I think the different smells from the food- all the spices and curries – would mix together and confuse my nose at first, until maybe a few days in when I think I would be able to learn to decipher between different scents. I might not be able to name them all. But I would know that one is different from the other, or that I had spelled on yesterday in one market that I now smell on a completely different street corner or off of a person who walked by in a different amount than yesterday’s.

I think the foods would take some getting used to on my taste buds. I think I would want to try some, and want to stay away from others because the richness might seem too much for me or my stomach.

I would like to watch people eat with their families and speak in different languages, and laugh and love and hug and cry just as we would, knowing that we are all the same, even though we are so far from each other and call each other strangers at first.

I don’t know if you would take me in as one of you, India. Maybe you would, I think you would. But I might not fit in there fully. But in Canada, I don’t just think of myself as Canadian. And it’s okay. I don’t want to fit in in either one spot exactly. I like being a part of both, and the rest of me just being me.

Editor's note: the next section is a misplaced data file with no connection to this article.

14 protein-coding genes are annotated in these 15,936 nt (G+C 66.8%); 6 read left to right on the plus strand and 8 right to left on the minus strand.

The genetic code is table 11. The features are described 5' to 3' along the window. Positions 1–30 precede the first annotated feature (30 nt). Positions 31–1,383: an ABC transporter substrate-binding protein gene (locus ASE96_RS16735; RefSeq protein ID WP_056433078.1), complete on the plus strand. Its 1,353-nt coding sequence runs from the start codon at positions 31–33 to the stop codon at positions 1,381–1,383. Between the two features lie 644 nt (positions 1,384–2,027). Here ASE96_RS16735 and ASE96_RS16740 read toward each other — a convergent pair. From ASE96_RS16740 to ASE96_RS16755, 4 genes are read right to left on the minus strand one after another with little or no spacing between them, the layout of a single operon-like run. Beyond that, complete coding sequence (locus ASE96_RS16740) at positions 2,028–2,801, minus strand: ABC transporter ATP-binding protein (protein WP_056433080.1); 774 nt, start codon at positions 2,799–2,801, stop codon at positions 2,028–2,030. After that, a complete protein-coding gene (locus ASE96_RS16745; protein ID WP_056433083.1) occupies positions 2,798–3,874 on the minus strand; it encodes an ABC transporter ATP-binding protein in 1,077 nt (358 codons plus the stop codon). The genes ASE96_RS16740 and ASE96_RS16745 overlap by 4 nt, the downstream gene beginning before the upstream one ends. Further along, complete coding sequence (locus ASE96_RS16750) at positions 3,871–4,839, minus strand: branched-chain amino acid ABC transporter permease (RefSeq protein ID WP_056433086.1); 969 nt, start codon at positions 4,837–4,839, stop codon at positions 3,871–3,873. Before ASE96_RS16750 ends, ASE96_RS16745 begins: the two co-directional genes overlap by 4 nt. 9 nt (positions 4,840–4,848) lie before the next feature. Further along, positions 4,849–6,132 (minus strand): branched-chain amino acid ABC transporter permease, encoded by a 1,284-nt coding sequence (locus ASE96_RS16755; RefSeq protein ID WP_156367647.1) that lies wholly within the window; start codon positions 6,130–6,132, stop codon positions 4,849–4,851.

I don’t know if I will make it to see you this lifetime around. I have trouble traveling just to places that aren’t as exotic or hot, or “different” as you. Walking is sometimes tough for me, especially in the heat. And my health has been so up and down. Just really sensitive to foods and weather and change of anything really, even flying long distances. But you are at the top of my list of places to see. Actually, I don’t have many places left anymore on my list. I used to love traveling and want to do it so much before.